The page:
miércoles, 25 de enero de 2012
Excerpt from my travel journal:
"I'm flying about [sic] Washington DC suburbs! I'm so excited =) It's so uniform. And so organized. My OCD likes flying."
From my write-o, you can tell I was tired, but I was really excited to be in a place where I knew people. As I got on the plane away from Washington DC it hit be that it was the last time I would see people I know for the next two months.
As I was sitting in the airport in Buenos Aires, I overheard some kids. They were talking in British English and I think they were two of the very few people in that airport that spoke English.
Boy: "You're my sister! Sisters aren't supposed to say bad words!"
Here's my entry from Saturday the 21st:
"I'm finally on the plane to Montevideo. Somewhere between Washington DC and this plane, I realized that I'm crazy. Not only have I never been to South America before today, I'm going to be spending two months in Uruguay, a country that I've never been to. I can't speak Spanish nearly as well as I should and not everyone speaks English. And when they do, it's not very good or it's strongly accented. The next two months will definitely be an adventure."
Here are my first thoughts on my way to the school from the airport. This is my first impression of the country:
"So far I love it. I'm on my way to the school from the airport. It smells good. There are a lot of people walking around and it's almost 9 o'clock. There are people biking. I saw a few dogs outside already. Lots of dirtbike-type bikes (instead of mopeds). People don't use blinkers often. More dogs. I saw a gas station and there are a group of guys that check your tires and wash your windows. People sitting in a circle on the beach, one playing guitar. Street signs have sponsors? [The street signs all have a name and logo across the top of a business, which I'm guessing pays for advertising.] Seems like people just drive as fast as they feel is right. People with mate gourds. [Mate is a kind of tea that a lot of people drink. They walk around with a thermos under their arms that has hot water in it. They have a gourd that is full of the tea leaves. They pour the hot water over the leaves and they use a straw/strainer to drink it.] They don't let lines between the lanes hold them in. There are a lot of people out. Families, not just teenagers or anything. Guy standing in back of weird looking pickup truck thing in the middle of town. [Personal safety is not a huge issue.] A few nice cars, lots of clunkers. Environmentalists would have a fit. Lots of yield signs, hardly any stop signs. One stoplight just for foot traffic?"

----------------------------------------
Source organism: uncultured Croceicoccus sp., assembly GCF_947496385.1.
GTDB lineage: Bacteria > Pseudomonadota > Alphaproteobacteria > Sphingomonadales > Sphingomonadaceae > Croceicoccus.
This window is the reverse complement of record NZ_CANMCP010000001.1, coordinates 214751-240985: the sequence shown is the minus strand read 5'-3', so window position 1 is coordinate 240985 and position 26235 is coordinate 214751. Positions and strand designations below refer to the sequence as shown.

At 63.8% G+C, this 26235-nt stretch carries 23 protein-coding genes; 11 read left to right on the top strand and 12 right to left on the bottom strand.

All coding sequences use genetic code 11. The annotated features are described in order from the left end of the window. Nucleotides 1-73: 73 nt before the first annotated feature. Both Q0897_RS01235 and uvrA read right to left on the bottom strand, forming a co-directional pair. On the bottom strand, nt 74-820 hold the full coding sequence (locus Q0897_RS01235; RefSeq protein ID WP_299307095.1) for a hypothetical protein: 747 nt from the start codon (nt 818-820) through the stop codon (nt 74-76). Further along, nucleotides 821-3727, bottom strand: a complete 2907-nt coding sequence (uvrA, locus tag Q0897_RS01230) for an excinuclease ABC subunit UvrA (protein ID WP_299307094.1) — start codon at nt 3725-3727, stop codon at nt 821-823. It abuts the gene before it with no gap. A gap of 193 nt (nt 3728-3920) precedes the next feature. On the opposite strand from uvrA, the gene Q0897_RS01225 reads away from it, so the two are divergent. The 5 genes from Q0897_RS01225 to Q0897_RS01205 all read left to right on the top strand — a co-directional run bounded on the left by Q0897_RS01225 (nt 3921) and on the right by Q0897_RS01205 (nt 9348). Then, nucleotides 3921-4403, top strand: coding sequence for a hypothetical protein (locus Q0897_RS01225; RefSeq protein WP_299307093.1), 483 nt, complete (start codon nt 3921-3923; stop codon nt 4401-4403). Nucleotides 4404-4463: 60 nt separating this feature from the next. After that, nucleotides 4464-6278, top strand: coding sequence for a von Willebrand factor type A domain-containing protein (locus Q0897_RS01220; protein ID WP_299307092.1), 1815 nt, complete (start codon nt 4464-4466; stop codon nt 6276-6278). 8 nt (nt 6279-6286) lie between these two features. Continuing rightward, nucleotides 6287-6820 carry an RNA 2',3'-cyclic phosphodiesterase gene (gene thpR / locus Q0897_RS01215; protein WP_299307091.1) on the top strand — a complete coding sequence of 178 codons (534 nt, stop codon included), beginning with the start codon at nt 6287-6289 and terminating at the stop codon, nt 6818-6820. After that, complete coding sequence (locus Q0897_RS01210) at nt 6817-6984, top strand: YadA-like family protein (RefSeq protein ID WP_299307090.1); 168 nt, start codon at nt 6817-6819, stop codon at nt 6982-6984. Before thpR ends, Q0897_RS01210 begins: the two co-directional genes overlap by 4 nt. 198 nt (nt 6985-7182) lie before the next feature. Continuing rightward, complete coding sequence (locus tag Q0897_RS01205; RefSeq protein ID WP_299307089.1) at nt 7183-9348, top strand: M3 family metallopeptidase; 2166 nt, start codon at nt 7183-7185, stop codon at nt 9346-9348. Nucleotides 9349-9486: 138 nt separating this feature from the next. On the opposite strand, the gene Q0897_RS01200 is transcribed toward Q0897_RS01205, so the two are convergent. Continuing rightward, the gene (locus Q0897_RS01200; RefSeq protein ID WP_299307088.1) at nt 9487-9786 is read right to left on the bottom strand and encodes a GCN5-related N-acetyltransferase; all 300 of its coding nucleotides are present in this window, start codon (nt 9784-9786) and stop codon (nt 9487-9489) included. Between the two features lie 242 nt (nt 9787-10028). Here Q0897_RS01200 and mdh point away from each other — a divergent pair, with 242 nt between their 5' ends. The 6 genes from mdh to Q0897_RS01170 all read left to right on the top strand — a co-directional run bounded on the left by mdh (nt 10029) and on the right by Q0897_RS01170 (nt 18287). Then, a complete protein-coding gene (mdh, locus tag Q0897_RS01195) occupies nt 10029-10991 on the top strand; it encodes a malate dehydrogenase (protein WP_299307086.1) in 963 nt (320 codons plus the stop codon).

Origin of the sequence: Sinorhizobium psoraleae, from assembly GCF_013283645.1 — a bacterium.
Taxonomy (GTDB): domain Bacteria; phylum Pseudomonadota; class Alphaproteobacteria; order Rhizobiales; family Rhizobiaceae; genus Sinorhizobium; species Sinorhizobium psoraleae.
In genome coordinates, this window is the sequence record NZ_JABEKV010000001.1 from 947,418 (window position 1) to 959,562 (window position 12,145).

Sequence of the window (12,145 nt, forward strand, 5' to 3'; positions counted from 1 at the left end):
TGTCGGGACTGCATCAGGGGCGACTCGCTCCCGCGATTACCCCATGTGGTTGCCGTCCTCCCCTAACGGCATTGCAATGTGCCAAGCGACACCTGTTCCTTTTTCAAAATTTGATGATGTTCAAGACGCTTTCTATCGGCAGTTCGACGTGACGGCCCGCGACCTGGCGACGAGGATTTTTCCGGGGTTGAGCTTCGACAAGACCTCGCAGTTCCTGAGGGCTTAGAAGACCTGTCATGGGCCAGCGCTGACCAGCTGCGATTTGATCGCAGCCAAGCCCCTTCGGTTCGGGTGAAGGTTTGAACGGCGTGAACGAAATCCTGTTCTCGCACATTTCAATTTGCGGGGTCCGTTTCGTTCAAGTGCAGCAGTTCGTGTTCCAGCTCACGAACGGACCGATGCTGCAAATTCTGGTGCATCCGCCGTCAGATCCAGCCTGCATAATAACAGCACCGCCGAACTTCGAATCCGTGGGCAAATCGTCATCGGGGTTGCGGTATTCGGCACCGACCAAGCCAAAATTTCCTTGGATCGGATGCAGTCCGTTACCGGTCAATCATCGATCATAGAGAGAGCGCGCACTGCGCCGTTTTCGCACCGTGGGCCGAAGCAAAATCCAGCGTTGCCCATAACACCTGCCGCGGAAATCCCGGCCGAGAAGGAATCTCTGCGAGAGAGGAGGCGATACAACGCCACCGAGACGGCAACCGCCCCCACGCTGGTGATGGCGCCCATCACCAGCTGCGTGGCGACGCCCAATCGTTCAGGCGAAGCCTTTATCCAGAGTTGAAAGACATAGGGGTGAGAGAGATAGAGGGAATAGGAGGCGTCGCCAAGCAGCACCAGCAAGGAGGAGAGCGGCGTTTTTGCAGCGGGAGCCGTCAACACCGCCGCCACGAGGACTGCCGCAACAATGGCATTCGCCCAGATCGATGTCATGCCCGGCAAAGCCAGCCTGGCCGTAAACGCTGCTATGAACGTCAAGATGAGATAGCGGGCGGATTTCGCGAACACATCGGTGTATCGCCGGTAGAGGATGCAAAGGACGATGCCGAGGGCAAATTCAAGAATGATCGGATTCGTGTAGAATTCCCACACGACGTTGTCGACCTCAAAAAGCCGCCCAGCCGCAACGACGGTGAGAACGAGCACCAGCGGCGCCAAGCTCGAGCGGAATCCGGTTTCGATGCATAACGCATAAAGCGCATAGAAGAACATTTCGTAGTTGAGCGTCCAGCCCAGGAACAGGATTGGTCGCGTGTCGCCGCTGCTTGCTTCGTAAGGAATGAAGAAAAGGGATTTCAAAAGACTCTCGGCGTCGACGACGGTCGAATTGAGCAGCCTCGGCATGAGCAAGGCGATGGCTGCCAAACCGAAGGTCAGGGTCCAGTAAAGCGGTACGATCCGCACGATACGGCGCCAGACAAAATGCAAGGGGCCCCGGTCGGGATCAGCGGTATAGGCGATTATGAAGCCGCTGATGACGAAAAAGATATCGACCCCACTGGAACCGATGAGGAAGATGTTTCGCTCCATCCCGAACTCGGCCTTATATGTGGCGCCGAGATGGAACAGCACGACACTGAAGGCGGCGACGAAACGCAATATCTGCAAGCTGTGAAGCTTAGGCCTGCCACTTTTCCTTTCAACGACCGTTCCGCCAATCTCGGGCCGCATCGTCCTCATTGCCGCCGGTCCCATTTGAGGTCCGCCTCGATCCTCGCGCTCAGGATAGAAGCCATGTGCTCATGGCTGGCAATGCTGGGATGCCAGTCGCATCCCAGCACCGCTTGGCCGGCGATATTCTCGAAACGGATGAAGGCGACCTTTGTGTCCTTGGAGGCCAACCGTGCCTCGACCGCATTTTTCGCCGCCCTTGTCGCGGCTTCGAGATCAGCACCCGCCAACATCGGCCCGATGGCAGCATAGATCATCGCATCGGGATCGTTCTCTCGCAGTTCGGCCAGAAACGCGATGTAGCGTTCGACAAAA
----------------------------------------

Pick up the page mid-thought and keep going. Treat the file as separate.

I have class in 15 minutes so I have to do my homework quick, but I'll write about more of my adventures later.
lunes, 23 de enero de 2012
I'm in Uruguay now. It's been a rough journey. My flight was canceled so I had to leave early on friday morning. Through the whole day, planes were having trouble or needed to be de-iced and I was delayed a few hours for each flight. Eventually I got to Buenos Aires. A few of the people spoke English, but most didn't so I had a hard time there. First, they don't show the gate number until about an hour before the flight was scheduled to leave. This might not seem like a big deal, but I really didn't want to miss my flight and I would have liked to be there with enough time that I didn't need to worry. Then when they finally showed the gate number, I went there and they sent me to a different gate for some reason. I got to that gate and they had no idea why they would have sent me there so they sent me back. Once I got back to the original gate, they told me that I was in the right place and just had to wait there. On the plane, I sat next to a guy from Montevideo, the city I'm staying in. He spoke English so he helped me with my immigration form and we talked for a bit about Uruguay. It turns out he lives right around the school that I'm staying at. I'll tell you about my arrival and everything in the next blog post. My classes are beginning soon.